“In each school, they case manage the 50 highest-need students who are at risk of falling behind and dropping out,” said Mentzinger. “They really work with students is to help resolve conflict, regulate emotions, and provide exposure opportunities, from support and mentoring to counseling.”  

The counselor piece helps fill a dire need within Chicago’s schools: mental health and trauma services. Students, educators, parents, and union leaders regularly lament that the district does not staff enough counselors and mental health practitioners, and that recent efforts have been too focused on college and career-readiness — including helping students draft a post-secondary plan. Starting with the Class of 2020, seniors must produce such a plan to graduate, a controversial idea championed by Mayor Rahm Emanuel.

In July, Chicago schools CEO Janice Jackson announced that the district would hire some 250 new social workers and special education case managers for schools.

Mentzinger said the value of sending in counselors who are employed by an outside agency, and not by the district, is that they have fewer administrative duties and so can cast a “wider net” among master’s degree candidates who might have non-traditional degrees such as art therapy or dance. “The level of need of our kids — we need to have more layers, more layers of work.”

A recent Steinmetz High School graduate, Emily Jade Aguilar, told Chalkbeat on Election Day that she was knocking on doors to get out the vote. Aguilar, who identifies as a trans woman, said the biggest issue driving her activism was mental health for students. “We need more mental health resources in our schools,” said Aguilar, whose school had four counselors for 1,200 students last year.

According to federal data from the 2015-16 school year, Chicago had 2.8 guidance counselors, social workers, and psychologists for every 1,000 students — fewer than in many other large cities. National guidance counselors and social workers groups recommend having one counselor and one social worker each for every 250 students. In schools with “intensive” needs, that ratio falls to one social worker for every 50 students.

In addition to providing counselors, Communities in Schools brokers relationships between nonprofit organizations and 160 schools to provide art and enrichment, mental health services, health care and college and career readiness programming.

snow fallout

From stalled buses to canceled programs, New York City schools are bearing brunt of snow storm

PHOTO: Guillermo Murcia / Getty Images
A school bus on Dekalb avenue in Fort Greene Brooklyn during a snow storm.

Parents, students, and teachers are dealing with the fallout of Thursday’s snowstorm, which stranded yellow buses for hours, created brutal commutes, and forced teachers to stay late for parent conferences.

Just before 9 a.m. Friday, schools Chancellor Richard Carranza announced all after-school programs would be cancelled, sending families scrambling to make arrangements. And perhaps anticipating yet another wave of yellow-bus related problems, all field trips involving buses were also cancelled.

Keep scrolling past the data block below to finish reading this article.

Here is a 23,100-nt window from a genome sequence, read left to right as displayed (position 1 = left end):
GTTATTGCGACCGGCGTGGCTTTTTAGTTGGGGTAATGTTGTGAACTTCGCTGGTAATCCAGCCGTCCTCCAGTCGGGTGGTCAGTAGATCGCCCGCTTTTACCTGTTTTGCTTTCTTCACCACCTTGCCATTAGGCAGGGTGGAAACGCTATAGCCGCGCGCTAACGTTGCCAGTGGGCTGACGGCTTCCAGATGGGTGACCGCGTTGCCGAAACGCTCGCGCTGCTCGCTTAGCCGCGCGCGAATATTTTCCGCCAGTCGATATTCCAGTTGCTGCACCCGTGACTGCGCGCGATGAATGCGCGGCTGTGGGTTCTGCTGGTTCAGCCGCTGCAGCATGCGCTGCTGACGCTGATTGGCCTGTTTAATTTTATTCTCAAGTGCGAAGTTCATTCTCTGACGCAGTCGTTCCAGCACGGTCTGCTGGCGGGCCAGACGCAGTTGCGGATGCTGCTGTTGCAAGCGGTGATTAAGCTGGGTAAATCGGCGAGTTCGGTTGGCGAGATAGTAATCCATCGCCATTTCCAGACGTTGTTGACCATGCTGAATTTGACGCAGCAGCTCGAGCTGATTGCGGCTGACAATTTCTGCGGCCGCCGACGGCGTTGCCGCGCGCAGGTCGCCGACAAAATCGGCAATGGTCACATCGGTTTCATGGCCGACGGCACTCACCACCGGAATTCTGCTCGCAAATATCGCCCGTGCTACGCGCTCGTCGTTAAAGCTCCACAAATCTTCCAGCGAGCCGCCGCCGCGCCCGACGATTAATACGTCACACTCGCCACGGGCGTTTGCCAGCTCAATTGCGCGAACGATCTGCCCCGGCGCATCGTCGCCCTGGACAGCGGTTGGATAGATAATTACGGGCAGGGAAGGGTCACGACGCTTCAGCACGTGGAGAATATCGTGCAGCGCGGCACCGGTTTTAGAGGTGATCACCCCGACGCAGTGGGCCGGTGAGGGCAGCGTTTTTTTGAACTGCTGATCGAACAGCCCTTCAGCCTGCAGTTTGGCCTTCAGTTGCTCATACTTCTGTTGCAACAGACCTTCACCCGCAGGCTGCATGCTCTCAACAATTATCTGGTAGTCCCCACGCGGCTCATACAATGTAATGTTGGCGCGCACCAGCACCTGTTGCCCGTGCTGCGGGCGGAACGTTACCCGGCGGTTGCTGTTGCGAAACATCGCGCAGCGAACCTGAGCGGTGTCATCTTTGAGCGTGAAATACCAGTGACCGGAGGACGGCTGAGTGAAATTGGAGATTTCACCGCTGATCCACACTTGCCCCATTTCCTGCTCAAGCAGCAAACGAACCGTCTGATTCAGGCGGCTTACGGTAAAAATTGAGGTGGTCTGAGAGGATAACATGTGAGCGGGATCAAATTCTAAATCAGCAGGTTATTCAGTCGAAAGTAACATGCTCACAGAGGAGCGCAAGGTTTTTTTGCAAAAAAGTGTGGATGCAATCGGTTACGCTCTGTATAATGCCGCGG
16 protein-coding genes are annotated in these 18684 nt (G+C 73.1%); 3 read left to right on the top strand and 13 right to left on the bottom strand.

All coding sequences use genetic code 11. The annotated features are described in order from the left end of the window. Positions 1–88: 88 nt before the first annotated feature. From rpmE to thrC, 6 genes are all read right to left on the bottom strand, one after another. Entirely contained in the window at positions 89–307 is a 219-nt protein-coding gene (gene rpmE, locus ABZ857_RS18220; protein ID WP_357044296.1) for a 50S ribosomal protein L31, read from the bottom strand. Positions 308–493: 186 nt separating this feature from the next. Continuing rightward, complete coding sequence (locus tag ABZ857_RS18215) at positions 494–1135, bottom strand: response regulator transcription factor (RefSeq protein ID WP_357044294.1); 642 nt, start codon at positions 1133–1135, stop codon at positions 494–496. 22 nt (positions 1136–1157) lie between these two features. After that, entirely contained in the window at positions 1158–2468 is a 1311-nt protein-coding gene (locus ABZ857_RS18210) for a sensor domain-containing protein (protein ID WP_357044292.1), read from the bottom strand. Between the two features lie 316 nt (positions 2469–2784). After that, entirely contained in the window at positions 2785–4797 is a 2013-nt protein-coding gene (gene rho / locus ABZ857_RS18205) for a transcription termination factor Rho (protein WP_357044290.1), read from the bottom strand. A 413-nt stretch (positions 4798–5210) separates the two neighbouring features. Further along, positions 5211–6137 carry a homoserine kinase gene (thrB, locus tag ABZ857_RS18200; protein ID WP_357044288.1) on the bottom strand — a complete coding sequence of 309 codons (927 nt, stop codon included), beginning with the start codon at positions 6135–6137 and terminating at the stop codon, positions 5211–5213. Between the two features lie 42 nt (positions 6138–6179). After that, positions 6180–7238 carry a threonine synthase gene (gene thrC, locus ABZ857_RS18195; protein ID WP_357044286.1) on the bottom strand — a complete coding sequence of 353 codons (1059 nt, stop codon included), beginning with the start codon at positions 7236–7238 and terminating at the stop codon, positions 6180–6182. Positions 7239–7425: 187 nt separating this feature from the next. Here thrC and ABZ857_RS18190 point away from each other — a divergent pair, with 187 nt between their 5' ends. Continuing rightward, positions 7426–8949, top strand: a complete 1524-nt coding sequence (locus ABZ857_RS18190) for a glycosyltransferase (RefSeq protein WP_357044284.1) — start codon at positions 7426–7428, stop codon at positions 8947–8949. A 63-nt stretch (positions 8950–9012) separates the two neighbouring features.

Some parents and educators took to social media to vent about the city’s response.

Emergency responders were dispatched to free five children with special needs who had been trapped on a school bus for 10 hours, according to City Councilman Ben Kallos. Traveling from Manhattan to the Bronx, students didn’t make it home until “well after midnight,” Kallos said in a statement. The councilman has sponsored legislation to require GPS tracking on yellow buses after the school year began with horror stories about long, circuitous routes. Many riders are children with special needs who travel to programs outside their neighborhoods.

The education department did not immediately respond to questions about the timing of their decision to cancel after-school programs.

Mayor Bill de Blasio said the city would conduct a”full operational review of what happened,” referring to the city’s response to the storm. “We have to figure out how to make adjustments when we have only a few hours but this was—I hate to use this hackneyed phrase—but this was kind of a perfect storm: late information, right up on rush hour, and then a particularly fast, heavy kind of snow.”

The politics of snow-related closures are challenging, forcing city leaders to balance concerns about safety with the needs of working families, who may struggle to make arrangements for emergency childcare.

Snow-day related cancellations have bedeviled previous chancellors; in one famous incident, former Chancellor Carmen Fariña and de Blasio kept schools open despite a forecast of 10 inches of snow. The next day, Fariña proclaimed it was “a beautiful day.”

Still, the de Blasio administration is much more likely to cancel school in response to snow than his predecessor, Michael Bloomberg.

Christina Veiga contributed.